Kim PS, Shin N-R, Lee J-B, Kim M-S, Whon TW, Hyun D-W, Yun J-H, Jung M-J, Kim JY, Bae J-W. Host habitat is the major determinant of the gut microbiome of fish. 2021;9(1):1–16.
Iehata S, Valenzuela F, Riquelme C. Analysis of bacterial community and bacterial nutritional enzyme activity associated with the digestive tract of wild Chilean octopus (Octopus mimus Gould, 1852). Aquac Res. 2015;46(4):861–73.
Strugnell J, Nishiguchi MK. Molecular phylogeny of coleoid cephalopods (Mollusca: Cephalopoda) inferred from three mitochondrial and six nuclear loci: a comparison of alignment, implied alignment and analysis methods. J Molluscan Stud. 2007;73(4):399–410.
Lutz HL, Ramírez-Puebla ST, Abbo L, Durand A, Schlundt C, Gottel NR, Sjaarda AK, Hanlon RT, Gilbert JA, Mark Welch JLJM. A simple microbiome in the European common cuttlefish. Sepia Officinalis. 2019;4(4):e00177-e119.
Roura Á, Doyle SR, Nande M, Strugnell JM. You are what you eat: a genomic analysis of the gut microbiome of captive and wild Octopus vulgaris paralarvae and their zooplankton prey. Front Physiol. 2017;8.
Meziti A, Ramette A, Mente E, Kormas KA. Temporal shifts of the Norway lobster (Nephrops norvegicus) gut bacterial communities. FEMS Microbiol Ecol. 2010;74(2):472–84.
Viver T, Orellana LH, Hatt JK, Urdiain M, Díaz S, Richter M, Antón J, Avian M, Amann R, Konstantinidis KT. The low diverse gastric microbiome of the jellyfish Cotylorhiza tuberculata is dominated by four novel taxa. Environ Microbiol. 2017;19(8):3039–58.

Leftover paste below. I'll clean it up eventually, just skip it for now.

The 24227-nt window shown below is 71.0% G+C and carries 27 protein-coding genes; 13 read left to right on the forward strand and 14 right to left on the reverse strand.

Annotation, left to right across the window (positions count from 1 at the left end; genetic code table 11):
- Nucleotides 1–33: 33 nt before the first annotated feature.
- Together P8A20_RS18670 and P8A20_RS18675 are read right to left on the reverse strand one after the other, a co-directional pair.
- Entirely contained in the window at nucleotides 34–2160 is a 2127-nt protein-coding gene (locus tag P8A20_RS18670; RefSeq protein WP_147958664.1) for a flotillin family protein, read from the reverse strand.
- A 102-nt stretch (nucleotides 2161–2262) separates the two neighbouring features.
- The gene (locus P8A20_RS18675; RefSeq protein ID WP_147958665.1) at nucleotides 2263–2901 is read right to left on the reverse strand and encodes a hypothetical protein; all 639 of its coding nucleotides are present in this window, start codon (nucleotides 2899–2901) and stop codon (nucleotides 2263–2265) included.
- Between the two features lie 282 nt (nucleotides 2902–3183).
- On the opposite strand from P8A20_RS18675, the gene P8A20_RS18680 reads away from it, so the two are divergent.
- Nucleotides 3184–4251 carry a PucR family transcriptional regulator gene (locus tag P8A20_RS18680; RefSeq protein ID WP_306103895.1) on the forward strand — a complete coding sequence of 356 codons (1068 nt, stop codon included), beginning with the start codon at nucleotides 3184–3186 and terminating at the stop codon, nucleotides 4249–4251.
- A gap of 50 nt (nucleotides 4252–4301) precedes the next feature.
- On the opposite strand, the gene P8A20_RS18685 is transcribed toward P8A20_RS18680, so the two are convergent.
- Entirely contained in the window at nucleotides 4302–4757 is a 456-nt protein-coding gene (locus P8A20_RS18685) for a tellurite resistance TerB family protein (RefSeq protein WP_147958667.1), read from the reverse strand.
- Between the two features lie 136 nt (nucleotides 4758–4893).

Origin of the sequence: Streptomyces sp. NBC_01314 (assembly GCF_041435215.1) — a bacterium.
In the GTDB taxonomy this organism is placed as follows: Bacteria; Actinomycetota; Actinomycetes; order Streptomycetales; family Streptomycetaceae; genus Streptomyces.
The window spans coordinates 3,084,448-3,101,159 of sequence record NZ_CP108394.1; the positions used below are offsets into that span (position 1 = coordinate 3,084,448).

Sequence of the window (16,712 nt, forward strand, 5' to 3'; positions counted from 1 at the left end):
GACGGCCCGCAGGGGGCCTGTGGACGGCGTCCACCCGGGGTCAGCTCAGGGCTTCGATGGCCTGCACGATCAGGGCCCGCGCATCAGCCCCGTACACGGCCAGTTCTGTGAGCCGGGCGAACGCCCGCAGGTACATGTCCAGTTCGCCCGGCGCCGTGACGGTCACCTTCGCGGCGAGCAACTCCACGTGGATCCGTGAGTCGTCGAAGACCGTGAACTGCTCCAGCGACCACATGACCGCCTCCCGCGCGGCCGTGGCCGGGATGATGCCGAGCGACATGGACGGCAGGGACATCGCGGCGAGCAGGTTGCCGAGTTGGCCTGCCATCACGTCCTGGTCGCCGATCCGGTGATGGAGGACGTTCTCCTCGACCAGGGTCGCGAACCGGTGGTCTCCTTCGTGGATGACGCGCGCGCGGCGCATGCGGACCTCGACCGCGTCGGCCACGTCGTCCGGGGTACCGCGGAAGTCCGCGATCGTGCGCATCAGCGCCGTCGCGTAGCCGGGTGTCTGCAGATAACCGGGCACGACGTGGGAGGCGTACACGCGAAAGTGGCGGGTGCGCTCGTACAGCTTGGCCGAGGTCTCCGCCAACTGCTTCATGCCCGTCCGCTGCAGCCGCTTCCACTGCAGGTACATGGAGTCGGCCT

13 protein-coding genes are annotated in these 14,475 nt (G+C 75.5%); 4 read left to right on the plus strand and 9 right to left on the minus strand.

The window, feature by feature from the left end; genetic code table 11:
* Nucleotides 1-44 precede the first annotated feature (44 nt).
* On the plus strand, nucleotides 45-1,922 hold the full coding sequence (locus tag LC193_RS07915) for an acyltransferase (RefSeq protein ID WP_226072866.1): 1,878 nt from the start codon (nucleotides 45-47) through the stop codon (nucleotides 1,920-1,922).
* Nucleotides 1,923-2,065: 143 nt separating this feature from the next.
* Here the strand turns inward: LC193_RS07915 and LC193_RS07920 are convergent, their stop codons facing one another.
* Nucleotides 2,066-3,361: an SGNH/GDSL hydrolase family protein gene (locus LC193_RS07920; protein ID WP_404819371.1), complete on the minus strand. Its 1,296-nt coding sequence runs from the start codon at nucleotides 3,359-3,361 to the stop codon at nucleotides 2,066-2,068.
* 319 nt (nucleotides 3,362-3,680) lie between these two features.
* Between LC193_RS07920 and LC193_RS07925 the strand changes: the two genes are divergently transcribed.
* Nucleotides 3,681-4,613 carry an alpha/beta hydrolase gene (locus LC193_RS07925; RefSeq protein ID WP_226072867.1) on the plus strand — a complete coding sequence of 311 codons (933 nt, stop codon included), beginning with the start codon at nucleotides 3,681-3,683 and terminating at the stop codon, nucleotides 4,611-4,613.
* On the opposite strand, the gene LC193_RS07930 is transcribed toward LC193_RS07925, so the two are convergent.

Cheaib B, Seghouani H, Llewellyn M, Vandal-Lenghan K, Mercier P-L, Derome N. The yellow perch (Perca flavescens) microbiome revealed resistance to colonisation mostly associated with neutralism driven by rare taxa under cadmium disturbance. 2021;3(1):1–19.
Heys C, Cheaib B, Busetti A, Kazlauskaite R, Maier L, Sloan WT, Ijaz UZ, Kaufmann J, McGinnity P, Llewellyn MJA, et al. Neutral processes dominate microbial community assembly in Atlantic salmon. Salmo salar. 2020;86(8):e02283-e2219.
Star B, Haverkamp TH, Jentoft S, Jakobsen KS. Next generation sequencing shows high variation of the intestinal microbial species composition in Atlantic cod caught at a single location. BMC Microbiol. 2013;13(1):248.
Rasmussen JA, Villumsen KR, Duchêne DA, Puetz LC, Delmont TO, Sveier H, Jørgensen LvG, Præbel K, Martin MD, Bojesen AM. Genome-resolved metagenomics suggests a mutualistic relationship between Mycoplasma and salmonid hosts. 2021;4(1):1–10.
Waites KB, Talkington DF. Mycoplasma pneumoniae and its role as a human pathogen. Clin Microbiol Rev. 2004;17(4):697–728.
Vanden Bush TJ, Rosenbusch RF. Mycoplasma bovis induces apoptosis of bovine lymphocytes. FEMS Immunol Med Microbiol. 2002;32(2):97–103.